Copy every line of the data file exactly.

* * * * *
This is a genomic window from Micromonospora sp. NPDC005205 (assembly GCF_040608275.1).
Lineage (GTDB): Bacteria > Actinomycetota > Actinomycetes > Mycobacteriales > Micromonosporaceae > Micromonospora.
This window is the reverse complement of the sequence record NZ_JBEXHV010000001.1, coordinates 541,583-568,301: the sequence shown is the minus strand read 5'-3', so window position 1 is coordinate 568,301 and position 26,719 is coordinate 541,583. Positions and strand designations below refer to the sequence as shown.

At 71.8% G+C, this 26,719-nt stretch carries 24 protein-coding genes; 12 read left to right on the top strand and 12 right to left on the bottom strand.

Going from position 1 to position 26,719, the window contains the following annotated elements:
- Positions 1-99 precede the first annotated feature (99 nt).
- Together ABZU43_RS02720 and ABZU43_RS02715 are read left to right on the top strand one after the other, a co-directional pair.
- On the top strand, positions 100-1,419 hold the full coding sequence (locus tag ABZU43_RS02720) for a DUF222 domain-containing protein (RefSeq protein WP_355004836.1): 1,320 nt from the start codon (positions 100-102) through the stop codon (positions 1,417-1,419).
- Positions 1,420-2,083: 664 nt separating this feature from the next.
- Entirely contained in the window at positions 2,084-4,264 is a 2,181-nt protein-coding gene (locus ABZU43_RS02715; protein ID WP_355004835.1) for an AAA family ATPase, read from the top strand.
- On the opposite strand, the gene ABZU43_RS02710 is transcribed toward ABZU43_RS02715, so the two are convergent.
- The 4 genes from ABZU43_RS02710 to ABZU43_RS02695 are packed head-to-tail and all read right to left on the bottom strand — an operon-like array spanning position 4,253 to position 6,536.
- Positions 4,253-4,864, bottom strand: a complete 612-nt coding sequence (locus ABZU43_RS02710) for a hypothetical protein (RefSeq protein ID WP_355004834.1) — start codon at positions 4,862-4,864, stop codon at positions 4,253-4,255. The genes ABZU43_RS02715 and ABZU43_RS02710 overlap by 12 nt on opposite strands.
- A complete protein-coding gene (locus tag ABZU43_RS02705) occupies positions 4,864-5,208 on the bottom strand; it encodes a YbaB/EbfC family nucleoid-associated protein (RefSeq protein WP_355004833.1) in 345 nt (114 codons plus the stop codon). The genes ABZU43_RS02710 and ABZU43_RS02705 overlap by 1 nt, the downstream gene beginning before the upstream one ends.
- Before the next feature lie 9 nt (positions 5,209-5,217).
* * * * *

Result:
This is a genomic window from Micromonospora sp. NPDC005205 (assembly GCF_040608275.1).
Lineage (GTDB): Bacteria > Actinomycetota > Actinomycetes > Mycobacteriales > Micromonosporaceae > Micromonospora.
This window is the reverse complement of the sequence record NZ_JBEXHV010000001.1, coordinates 541,583-568,301: the sequence shown is the minus strand read 5'-3', so window position 1 is coordinate 568,301 and position 26,719 is coordinate 541,583. Positions and strand designations below refer to the sequence as shown.

At 71.8% G+C, this 26,719-nt stretch carries 24 protein-coding genes; 12 read left to right on the top strand and 12 right to left on the bottom strand.

Going from position 1 to position 26,719, the window contains the following annotated elements:
- Positions 1-99 precede the first annotated feature (99 nt).
- Together ABZU43_RS02720 and ABZU43_RS02715 are read left to right on the top strand one after the other, a co-directional pair.
- On the top strand, positions 100-1,419 hold the full coding sequence (locus tag ABZU43_RS02720) for a DUF222 domain-containing protein (RefSeq protein WP_355004836.1): 1,320 nt from the start codon (positions 100-102) through the stop codon (positions 1,417-1,419).
- Positions 1,420-2,083: 664 nt separating this feature from the next.
- Entirely contained in the window at positions 2,084-4,264 is a 2,181-nt protein-coding gene (locus ABZU43_RS02715; protein ID WP_355004835.1) for an AAA family ATPase, read from the top strand.
- On the opposite strand, the gene ABZU43_RS02710 is transcribed toward ABZU43_RS02715, so the two are convergent.
- The 4 genes from ABZU43_RS02710 to ABZU43_RS02695 are packed head-to-tail and all read right to left on the bottom strand — an operon-like array spanning position 4,253 to position 6,536.
- Positions 4,253-4,864, bottom strand: a complete 612-nt coding sequence (locus ABZU43_RS02710) for a hypothetical protein (RefSeq protein ID WP_355004834.1) — start codon at positions 4,862-4,864, stop codon at positions 4,253-4,255. The genes ABZU43_RS02715 and ABZU43_RS02710 overlap by 12 nt on opposite strands.
- A complete protein-coding gene (locus tag ABZU43_RS02705) occupies positions 4,864-5,208 on the bottom strand; it encodes a YbaB/EbfC family nucleoid-associated protein (RefSeq protein WP_355004833.1) in 345 nt (114 codons plus the stop codon). The genes ABZU43_RS02710 and ABZU43_RS02705 overlap by 1 nt, the downstream gene beginning before the upstream one ends.
- Before the next feature lie 9 nt (positions 5,209-5,217).